The funding challenges faced by many hospitals were perceived by many to be due to corruption in the leaders of government and healthcare. In fact, I didn’t meet anyone who disputed that corruption wasn’t a significant issue. For example, the Ministry of Health in Gauteng province – of which Johannesburg is part – has been investigated for fraud totalling almost £100 million including using public funds for limousines and luxury spa visits. This has been followed by a botched closure of mental health units that saw contracts given to unaccredited NGOs that led to the deaths of 91 patients in 2017. Both these cases have now been publicly accepted by the government but it highlights some of the leadership challenges in progressing the ambitious health goals South Africa has set itself over the coming decade.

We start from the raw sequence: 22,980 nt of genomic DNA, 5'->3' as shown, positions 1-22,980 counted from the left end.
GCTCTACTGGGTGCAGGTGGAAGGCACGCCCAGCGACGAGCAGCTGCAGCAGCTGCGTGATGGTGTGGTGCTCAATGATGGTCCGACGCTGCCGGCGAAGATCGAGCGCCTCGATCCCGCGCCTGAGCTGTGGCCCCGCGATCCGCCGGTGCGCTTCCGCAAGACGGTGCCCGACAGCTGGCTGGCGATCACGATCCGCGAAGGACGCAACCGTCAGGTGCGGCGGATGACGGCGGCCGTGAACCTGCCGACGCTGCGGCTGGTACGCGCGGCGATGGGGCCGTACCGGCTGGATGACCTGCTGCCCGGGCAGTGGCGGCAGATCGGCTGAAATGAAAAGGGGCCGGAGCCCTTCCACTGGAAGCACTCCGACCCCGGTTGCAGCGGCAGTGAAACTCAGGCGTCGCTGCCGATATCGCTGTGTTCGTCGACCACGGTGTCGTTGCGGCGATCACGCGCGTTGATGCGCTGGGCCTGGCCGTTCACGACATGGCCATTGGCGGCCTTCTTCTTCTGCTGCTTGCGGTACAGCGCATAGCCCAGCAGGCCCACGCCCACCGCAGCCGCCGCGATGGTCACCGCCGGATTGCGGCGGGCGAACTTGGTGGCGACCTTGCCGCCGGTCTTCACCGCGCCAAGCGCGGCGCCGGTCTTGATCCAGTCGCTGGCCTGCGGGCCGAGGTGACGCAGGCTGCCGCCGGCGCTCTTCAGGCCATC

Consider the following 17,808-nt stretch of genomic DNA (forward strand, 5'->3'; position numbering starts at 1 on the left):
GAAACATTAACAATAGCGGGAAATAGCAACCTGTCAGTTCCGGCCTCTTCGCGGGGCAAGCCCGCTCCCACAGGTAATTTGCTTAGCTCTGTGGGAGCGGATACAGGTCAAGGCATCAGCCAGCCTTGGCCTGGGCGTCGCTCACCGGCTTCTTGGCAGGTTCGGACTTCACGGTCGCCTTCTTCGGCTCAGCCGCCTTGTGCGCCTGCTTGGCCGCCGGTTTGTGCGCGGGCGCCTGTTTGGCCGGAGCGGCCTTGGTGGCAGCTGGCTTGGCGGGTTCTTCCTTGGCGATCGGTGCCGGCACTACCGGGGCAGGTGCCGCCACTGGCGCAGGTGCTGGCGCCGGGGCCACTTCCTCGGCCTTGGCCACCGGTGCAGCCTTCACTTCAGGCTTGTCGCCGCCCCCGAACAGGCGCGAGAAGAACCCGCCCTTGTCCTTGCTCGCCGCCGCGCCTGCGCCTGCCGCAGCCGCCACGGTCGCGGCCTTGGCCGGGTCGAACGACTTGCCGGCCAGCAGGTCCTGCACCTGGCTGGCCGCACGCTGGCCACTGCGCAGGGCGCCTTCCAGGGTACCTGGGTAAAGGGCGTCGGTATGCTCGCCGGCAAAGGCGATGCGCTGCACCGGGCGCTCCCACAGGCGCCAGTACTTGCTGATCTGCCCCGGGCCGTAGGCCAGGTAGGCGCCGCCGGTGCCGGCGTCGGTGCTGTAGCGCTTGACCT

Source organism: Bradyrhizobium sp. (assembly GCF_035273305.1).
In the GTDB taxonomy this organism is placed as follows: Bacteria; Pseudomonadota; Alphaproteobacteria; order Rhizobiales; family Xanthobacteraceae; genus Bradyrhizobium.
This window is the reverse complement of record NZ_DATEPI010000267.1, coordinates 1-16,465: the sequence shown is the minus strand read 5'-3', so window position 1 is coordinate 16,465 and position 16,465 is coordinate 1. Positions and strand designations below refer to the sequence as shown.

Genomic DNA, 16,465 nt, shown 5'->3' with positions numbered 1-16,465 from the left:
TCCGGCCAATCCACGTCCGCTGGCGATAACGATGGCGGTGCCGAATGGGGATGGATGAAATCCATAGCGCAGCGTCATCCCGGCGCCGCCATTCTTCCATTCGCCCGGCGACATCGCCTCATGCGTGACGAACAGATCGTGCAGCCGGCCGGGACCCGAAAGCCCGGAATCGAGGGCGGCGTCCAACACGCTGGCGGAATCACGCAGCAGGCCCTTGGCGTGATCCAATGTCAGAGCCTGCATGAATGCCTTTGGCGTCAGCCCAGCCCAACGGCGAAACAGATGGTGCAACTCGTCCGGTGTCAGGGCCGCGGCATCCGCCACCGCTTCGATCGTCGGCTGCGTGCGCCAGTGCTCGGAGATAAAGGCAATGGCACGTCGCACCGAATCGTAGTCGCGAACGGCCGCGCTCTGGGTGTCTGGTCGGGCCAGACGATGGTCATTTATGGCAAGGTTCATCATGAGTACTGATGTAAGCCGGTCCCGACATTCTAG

Corruption in the headlines
Visiting South Africa’s hospitals was an invaluable experience I won’t forget. Seeing the contrast between high-end private hospitals and cash-strapped state provision was stark. I was blown away by the amazing and committed clinical leaders I met in state hospitals doing their best for local communities in very challenging times – often sacrificing would could be higher-paid private jobs to do so.
Healthcare in South Africa is undoubtedly more equitable now than it was during apartheid. The government’s National Health Insurance (NHI) initiative is intended to level these inequalities further through introducing a comprehensive insurance model that will see equal access for all – an amazing and highly ambitious goal similar to the principles of the NHS. Whether this succeeds will depend on the quality of leadership driving it forward.